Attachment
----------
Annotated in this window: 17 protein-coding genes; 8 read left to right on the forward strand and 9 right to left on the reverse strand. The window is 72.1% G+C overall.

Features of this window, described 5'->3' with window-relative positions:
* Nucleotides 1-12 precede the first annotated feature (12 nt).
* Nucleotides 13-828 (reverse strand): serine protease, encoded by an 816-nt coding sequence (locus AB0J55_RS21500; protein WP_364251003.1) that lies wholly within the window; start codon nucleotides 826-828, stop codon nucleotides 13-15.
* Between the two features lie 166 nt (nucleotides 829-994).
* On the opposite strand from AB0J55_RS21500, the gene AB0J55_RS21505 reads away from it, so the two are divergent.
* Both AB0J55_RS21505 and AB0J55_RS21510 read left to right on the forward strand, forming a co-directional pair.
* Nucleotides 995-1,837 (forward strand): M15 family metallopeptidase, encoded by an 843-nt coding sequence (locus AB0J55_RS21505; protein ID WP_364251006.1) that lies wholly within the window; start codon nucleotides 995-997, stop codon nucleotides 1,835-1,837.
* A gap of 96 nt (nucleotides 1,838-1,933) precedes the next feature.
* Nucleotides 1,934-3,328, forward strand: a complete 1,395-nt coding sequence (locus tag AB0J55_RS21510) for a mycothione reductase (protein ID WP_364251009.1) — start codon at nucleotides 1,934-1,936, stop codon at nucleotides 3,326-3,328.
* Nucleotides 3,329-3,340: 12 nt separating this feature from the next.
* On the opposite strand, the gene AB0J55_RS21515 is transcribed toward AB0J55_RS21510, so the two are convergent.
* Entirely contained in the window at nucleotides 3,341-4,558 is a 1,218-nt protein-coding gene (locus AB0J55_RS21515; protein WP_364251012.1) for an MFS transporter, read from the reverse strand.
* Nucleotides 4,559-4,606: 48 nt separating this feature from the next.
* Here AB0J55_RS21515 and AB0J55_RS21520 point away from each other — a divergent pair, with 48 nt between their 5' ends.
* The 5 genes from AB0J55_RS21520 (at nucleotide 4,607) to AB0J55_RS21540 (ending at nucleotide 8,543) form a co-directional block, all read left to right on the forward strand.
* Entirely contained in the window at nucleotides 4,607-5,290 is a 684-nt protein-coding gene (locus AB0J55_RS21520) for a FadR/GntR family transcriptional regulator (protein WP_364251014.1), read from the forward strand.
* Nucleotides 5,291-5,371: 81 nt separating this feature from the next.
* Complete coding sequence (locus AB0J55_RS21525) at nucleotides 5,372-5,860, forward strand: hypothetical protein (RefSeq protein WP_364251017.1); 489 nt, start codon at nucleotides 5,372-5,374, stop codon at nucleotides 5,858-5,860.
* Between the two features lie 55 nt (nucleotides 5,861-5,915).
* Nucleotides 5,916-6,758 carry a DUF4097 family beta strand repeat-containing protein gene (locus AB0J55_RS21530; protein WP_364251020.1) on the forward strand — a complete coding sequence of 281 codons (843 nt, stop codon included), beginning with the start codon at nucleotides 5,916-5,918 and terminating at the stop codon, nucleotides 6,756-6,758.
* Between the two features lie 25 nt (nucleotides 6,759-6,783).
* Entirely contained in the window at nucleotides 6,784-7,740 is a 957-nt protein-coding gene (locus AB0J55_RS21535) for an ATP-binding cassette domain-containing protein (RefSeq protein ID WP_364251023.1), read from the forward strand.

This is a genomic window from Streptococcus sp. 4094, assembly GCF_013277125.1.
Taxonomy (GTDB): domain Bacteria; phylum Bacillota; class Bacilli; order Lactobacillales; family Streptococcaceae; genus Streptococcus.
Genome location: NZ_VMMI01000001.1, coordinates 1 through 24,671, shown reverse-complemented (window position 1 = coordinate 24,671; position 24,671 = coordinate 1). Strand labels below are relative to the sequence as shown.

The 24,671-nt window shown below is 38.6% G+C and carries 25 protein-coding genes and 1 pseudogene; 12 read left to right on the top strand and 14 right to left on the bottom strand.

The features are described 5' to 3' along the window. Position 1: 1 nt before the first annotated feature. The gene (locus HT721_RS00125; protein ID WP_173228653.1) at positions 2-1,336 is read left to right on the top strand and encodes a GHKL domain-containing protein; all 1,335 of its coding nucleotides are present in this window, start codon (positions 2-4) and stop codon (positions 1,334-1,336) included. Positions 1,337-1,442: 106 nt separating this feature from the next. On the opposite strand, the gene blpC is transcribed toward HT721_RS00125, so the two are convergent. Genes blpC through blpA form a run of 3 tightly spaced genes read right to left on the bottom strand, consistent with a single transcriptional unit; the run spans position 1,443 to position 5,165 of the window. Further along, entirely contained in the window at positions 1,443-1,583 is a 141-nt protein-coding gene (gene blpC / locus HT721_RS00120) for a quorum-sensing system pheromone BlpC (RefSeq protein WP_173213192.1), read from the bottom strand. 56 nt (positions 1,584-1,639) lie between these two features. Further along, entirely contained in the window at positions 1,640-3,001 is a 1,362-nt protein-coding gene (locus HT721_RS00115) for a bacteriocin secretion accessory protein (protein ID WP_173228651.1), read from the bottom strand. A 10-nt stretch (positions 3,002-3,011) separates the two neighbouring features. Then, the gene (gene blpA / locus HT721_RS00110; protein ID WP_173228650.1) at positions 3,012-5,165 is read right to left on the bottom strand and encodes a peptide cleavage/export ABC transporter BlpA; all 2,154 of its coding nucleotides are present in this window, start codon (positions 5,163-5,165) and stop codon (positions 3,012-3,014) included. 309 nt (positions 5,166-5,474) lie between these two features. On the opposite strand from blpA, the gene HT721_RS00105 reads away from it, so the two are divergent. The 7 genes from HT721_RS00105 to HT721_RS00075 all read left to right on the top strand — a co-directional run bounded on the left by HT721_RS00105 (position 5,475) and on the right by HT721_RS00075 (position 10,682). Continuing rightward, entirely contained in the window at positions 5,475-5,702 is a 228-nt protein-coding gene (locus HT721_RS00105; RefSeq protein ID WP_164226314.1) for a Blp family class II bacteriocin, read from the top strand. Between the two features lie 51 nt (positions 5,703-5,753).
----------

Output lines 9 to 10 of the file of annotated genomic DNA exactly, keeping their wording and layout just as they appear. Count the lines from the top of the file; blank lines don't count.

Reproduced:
* A gap of 96 nt (nucleotides 1,838-1,933) precedes the next feature.
* Nucleotides 1,934-3,328, forward strand: a complete 1,395-nt coding sequence (locus tag AB0J55_RS21510) for a mycothione reductase (protein ID WP_364251009.1) — start codon at nucleotides 1,934-1,936, stop codon at nucleotides 3,326-3,328.